Question-and-answer sites like Yahoo Answers may offer a quick way to ask questions and get answers, but they tend to be plagued by wisecracks, poor spelling, and generally low quality. On the other hand, a new site targeting this niche, Quora, is going to great lengths to keep quality high.
To sign up with Quora, users log in via their Facebook or Twitter ID, making anonymity -- and the bad behavior it can engender -- more or less impossible. And much like on Twitter, users can follow each others' part
icipation, as well as particular questions or topics.
Questions and answers on Quora are moderated and editable to weed out the poor-quality ones. Users are even given a brief tutorial and quiz on the proper way to pose Quora questions. Each should begin with a capital letter and include proper punctuation, for instance, as well as correct spelling, grammar and formatting.
'High Quality Content'
"We're deeply committed to making Quora a resource full of high quality content," wrote Facebook alum and Quora cofounder Charlie Cheever recently in a note on the site. "So far, we've found that the quiz has helped make more of the questions that new users post conform to the site guidelines and require less editing from experienced users."
In addition to adding and editing questions and answers, Quora users can categorize questions by adding topics to them and summarize answers on a question page. Answers can be ranked for quality, and duplicate questions and topics are combined to keep content from getting fragmented. Through the site's follow capabilities, meanwhile, a stream of relevant questions and answers is created for each user, with a focus on the trust inherent in personal connections.
In many ways, Quora feels like a combination of Yahoo Answers, Wikipedia, and Twitter. On tech-related topics, it can also feel a bit like perusing the (often expert) comments on a site like Slashdot.
There are clearly many competing questions-and-answers sites out there, including not just Yahoo Answers but also Mahalo Answers, Aardvark, and others. So far, Quora seems to be distinguished most by its quality focus, its stricter guidelines, and its emphasis on real identities and personal networking -- not to mention the early participation of several high-profile users including AOL cofounder Steve Case.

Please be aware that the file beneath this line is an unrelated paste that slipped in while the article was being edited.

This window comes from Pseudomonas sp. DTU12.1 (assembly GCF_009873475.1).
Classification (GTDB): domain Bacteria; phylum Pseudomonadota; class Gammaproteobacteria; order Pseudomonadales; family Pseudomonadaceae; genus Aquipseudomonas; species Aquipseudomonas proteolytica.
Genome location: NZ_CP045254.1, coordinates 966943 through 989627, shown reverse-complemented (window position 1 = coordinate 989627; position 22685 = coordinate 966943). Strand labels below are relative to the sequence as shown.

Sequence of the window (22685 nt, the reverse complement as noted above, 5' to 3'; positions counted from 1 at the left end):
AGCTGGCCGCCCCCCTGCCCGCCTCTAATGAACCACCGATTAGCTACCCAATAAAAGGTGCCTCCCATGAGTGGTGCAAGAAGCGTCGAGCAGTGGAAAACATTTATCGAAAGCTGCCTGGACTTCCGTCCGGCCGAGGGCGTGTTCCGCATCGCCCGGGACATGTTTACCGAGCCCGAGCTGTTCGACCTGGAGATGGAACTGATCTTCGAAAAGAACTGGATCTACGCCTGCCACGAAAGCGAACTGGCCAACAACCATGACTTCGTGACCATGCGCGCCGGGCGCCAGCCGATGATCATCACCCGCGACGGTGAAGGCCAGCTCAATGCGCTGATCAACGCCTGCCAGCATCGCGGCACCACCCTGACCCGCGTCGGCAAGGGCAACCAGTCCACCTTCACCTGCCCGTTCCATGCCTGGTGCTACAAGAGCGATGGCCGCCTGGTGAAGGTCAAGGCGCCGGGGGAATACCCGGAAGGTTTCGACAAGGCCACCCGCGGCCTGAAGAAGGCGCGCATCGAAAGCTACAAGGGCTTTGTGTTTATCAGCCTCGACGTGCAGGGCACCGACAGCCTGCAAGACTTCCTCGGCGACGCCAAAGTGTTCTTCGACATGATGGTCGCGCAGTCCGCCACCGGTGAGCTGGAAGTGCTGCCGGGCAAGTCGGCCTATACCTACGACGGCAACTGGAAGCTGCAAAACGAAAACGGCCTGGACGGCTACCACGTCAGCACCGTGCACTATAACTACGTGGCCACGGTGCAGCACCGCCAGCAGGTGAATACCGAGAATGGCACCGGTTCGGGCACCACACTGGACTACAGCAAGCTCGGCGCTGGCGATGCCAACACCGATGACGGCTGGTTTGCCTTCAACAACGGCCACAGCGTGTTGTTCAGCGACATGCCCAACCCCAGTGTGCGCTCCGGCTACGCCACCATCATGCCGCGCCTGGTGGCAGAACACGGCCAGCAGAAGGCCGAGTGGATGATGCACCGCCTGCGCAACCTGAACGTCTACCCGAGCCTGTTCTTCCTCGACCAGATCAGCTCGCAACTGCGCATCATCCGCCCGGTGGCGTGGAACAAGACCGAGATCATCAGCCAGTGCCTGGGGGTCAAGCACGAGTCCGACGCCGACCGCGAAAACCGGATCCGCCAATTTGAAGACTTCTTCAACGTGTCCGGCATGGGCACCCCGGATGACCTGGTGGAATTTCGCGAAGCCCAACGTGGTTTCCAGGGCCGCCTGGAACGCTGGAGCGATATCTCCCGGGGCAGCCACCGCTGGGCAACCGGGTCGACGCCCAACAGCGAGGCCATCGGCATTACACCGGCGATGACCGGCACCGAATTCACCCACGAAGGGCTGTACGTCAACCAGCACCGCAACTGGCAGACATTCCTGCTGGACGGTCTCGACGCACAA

What remains to be seen, of course, is how well the company can preserve these distinctions now that the site has begun to really grow.
In the meantime, I don't think businesses can afford to ignore it. Just as I think Stephen Fry's Pushnote should be monitored by brands -- particularly for the conversations that take place on top of their own company Web pages -- so every brand should watch Quora for any brand or company-related discussions.
How to Use Quora
It's important to note that Quora currently won't let brands or companies set up organizational profiles--though there are a few exceptions that apparently slipped through. A better way to participate is through the profile of a high-ranking executive or spokesperson.
In any case, here are a few ways your company could make use of Quora:
Once you have a Quora account, make sure you follow topics including not just your company name but also any relevant products, issues, competitors and even specific users. That way, when something comes up that matters to your business, you'll not only know about it early, but your designated Quora user can contribute knowledgeable answers and information, as appropriate. Make sure you don't confuse information with spam or a sales pitch, though -- that will quickly get your answers voted down or eliminated.
2. Customer Interaction
By monitoring brand-related activity on Quora, you'll soon get a sense of the most active participants within that topic area. Though it would have to be done very carefully and within the site's guidelines for acceptable use, you could potentially initiate further interaction with such users -- on Quora or elsewhere -- to address problems, recognize loyalty, or establish some sort of deeper relationship. I'm betting that Quora will likely develop brand tools toward that end in the long run.
With a ready base of participants who follow or at least are interested in your company or products, Quora also seems to offer promise as a platform for soliciting feedback for use in product design, marketing or other strategies. It will be important to watch as the site evolves, however, for a better sense of what is and isn't considered acceptable over time.
4. Customer Support
Once you're aware of the content on Quora that relates to your business, you might even be able to incorporate that into your customer support. In some ways, it could end up like an external FAQ, offering hands-on advice from users of your products, for example. If so, it would make sense to acknowledge it explicitly.
Quora is still in its very early days, so a great deal will surely change in the coming months. As that happens, you'll have to watch how the site is used and what kinds of guidelines are implemented.
As it exists right now, however, it seems to me Quora holds a great deal of potential for businesses large and small. This is definitely one to watch.
Follow Katherine Noyes on Twitter: @Noyesk.
Reprinted with permission from PCWorld.com. Story copyright 2010 PC World Communications. All rights reserved.